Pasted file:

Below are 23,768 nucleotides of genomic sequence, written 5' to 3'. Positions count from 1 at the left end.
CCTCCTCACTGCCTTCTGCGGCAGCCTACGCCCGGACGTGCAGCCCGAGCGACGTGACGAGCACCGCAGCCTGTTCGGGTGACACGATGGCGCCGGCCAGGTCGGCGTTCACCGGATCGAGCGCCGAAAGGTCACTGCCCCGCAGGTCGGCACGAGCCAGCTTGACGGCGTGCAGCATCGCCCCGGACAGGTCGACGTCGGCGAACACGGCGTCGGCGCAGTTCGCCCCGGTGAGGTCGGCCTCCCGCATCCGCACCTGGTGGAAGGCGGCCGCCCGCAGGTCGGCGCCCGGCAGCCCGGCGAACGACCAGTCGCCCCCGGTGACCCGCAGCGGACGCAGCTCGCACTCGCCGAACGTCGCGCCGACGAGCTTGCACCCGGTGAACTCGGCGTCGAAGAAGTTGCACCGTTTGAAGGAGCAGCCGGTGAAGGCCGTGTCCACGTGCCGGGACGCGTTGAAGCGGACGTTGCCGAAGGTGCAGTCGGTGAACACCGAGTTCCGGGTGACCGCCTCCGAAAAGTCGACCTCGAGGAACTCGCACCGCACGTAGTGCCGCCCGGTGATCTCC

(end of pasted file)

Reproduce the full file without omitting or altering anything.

Below are 23,768 nucleotides of genomic sequence, written 5' to 3'. Positions count from 1 at the left end.
CCTCCTCACTGCCTTCTGCGGCAGCCTACGCCCGGACGTGCAGCCCGAGCGACGTGACGAGCACCGCAGCCTGTTCGGGTGACACGATGGCGCCGGCCAGGTCGGCGTTCACCGGATCGAGCGCCGAAAGGTCACTGCCCCGCAGGTCGGCACGAGCCAGCTTGACGGCGTGCAGCATCGCCCCGGACAGGTCGACGTCGGCGAACACGGCGTCGGCGCAGTTCGCCCCGGTGAGGTCGGCCTCCCGCATCCGCACCTGGTGGAAGGCGGCCGCCCGCAGGTCGGCGCCCGGCAGCCCGGCGAACGACCAGTCGCCCCCGGTGACCCGCAGCGGACGCAGCTCGCACTCGCCGAACGTCGCGCCGACGAGCTTGCACCCGGTGAACTCGGCGTCGAAGAAGTTGCACCGTTTGAAGGAGCAGCCGGTGAAGGCCGTGTCCACGTGCCGGGACGCGTTGAAGCGGACGTTGCCGAAGGTGCAGTCGGTGAACACCGAGTTCCGGGTGACCGCCTCCGAAAAGTCGACCTCGAGGAACTCGCACCGCACGTAGTGCCGCCCGGTGATCTCC